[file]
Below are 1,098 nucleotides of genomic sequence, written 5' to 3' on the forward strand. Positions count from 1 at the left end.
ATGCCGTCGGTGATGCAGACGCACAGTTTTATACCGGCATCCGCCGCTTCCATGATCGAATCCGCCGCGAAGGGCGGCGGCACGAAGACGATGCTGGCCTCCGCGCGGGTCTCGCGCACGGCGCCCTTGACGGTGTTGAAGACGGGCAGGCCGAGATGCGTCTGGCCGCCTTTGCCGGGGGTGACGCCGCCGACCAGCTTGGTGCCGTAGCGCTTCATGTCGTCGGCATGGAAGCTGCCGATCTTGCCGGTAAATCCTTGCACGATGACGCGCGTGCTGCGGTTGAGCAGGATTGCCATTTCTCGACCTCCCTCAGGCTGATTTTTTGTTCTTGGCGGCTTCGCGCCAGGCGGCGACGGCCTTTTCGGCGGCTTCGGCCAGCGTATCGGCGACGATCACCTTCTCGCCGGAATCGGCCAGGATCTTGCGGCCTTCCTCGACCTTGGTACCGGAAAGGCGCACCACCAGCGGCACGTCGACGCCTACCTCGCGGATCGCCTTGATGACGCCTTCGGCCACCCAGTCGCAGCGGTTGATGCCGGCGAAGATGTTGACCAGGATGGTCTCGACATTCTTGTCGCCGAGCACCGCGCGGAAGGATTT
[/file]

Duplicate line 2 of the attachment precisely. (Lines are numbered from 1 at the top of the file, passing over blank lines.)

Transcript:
ATGCCGTCGGTGATGCAGACGCACAGTTTTATACCGGCATCCGCCGCTTCCATGATCGAATCCGCCGCGAAGGGCGGCGGCACGAAGACGATGCTGGCCTCCGCGCGGGTCTCGCGCACGGCGCCCTTGACGGTGTTGAAGACGGGCAGGCCGAGATGCGTCTGGCCGCCTTTGCCGGGGGTGACGCCGCCGACCAGCTTGGTGCCGTAGCGCTTCATGTCGTCGGCATGGAAGCTGCCGATCTTGCCGGTAAATCCTTGCACGATGACGCGCGTGCTGCGGTTGAGCAGGATTGCCATTTCTCGACCTCCCTCAGGCTGATTTTTTGTTCTTGGCGGCTTCGCGCCAGGCGGCGACGGCCTTTTCGGCGGCTTCGGCCAGCGTATCGGCGACGATCACCTTCTCGCCGGAATCGGCCAGGATCTTGCGGCCTTCCTCGACCTTGGTACCGGAAAGGCGCACCACCAGCGGCACGTCGACGCCTACCTCGCGGATCGCCTTGATGACGCCTTCGGCCACCCAGTCGCAGCGGTTGATGCCGGCGAAGATGTTGACCAGGATGGTCTCGACATTCTTGTCGCCGAGCACCGCGCGGAAGGATTT